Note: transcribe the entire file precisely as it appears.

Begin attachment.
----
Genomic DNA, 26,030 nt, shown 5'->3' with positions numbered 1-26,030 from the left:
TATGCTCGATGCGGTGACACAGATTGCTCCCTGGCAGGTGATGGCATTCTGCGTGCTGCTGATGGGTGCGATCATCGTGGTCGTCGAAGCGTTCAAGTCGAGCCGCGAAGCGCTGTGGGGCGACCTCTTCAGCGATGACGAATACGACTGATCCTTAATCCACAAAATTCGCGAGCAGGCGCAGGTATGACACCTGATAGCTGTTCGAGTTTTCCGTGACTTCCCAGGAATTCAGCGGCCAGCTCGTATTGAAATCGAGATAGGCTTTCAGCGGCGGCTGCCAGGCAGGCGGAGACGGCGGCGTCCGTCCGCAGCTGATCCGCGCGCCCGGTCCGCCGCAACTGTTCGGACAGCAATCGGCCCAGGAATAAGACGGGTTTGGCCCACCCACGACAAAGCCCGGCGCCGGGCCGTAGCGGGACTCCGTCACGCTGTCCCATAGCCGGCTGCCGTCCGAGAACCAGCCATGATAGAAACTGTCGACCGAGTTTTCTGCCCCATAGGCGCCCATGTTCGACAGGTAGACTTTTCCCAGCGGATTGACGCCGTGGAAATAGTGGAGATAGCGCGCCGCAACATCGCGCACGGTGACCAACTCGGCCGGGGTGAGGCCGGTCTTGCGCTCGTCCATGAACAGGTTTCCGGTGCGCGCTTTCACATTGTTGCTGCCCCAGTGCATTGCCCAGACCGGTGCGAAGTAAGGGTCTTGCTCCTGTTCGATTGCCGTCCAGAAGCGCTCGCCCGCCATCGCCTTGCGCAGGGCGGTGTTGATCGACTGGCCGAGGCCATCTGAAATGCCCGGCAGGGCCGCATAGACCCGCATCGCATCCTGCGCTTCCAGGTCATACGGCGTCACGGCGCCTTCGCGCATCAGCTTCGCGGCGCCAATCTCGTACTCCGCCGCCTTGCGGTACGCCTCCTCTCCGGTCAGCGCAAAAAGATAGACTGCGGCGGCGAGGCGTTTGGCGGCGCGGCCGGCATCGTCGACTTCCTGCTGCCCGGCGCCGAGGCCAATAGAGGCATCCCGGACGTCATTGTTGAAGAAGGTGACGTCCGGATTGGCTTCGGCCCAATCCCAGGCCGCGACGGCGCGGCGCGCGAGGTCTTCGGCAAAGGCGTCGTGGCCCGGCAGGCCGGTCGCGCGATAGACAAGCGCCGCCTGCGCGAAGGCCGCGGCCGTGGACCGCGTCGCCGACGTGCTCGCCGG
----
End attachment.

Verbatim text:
Genomic DNA, 26,030 nt, shown 5'->3' with positions numbered 1-26,030 from the left:
TATGCTCGATGCGGTGACACAGATTGCTCCCTGGCAGGTGATGGCATTCTGCGTGCTGCTGATGGGTGCGATCATCGTGGTCGTCGAAGCGTTCAAGTCGAGCCGCGAAGCGCTGTGGGGCGACCTCTTCAGCGATGACGAATACGACTGATCCTTAATCCACAAAATTCGCGAGCAGGCGCAGGTATGACACCTGATAGCTGTTCGAGTTTTCCGTGACTTCCCAGGAATTCAGCGGCCAGCTCGTATTGAAATCGAGATAGGCTTTCAGCGGCGGCTGCCAGGCAGGCGGAGACGGCGGCGTCCGTCCGCAGCTGATCCGCGCGCCCGGTCCGCCGCAACTGTTCGGACAGCAATCGGCCCAGGAATAAGACGGGTTTGGCCCACCCACGACAAAGCCCGGCGCCGGGCCGTAGCGGGACTCCGTCACGCTGTCCCATAGCCGGCTGCCGTCCGAGAACCAGCCATGATAGAAACTGTCGACCGAGTTTTCTGCCCCATAGGCGCCCATGTTCGACAGGTAGACTTTTCCCAGCGGATTGACGCCGTGGAAATAGTGGAGATAGCGCGCCGCAACATCGCGCACGGTGACCAACTCGGCCGGGGTGAGGCCGGTCTTGCGCTCGTCCATGAACAGGTTTCCGGTGCGCGCTTTCACATTGTTGCTGCCCCAGTGCATTGCCCAGACCGGTGCGAAGTAAGGGTCTTGCTCCTGTTCGATTGCCGTCCAGAAGCGCTCGCCCGCCATCGCCTTGCGCAGGGCGGTGTTGATCGACTGGCCGAGGCCATCTGAAATGCCCGGCAGGGCCGCATAGACCCGCATCGCATCCTGCGCTTCCAGGTCATACGGCGTCACGGCGCCTTCGCGCATCAGCTTCGCGGCGCCAATCTCGTACTCCGCCGCCTTGCGGTACGCCTCCTCTCCGGTCAGCGCAAAAAGATAGACTGCGGCGGCGAGGCGTTTGGCGGCGCGGCCGGCATCGTCGACTTCCTGCTGCCCGGCGCCGAGGCCAATAGAGGCATCCCGGACGTCATTGTTGAAGAAGGTGACGTCCGGATTGGCTTCGGCCCAATCCCAGGCCGCGACGGCGCGGCGCGCGAGGTCTTCGGCAAAGGCGTCGTGGCCCGGCAGGCCGGTCGCGCGATAGACAAGCGCCGCCTGCGCGAAGGCCGCGGCCGTGGACCGCGTCGCCGACGTGCTCGCCGG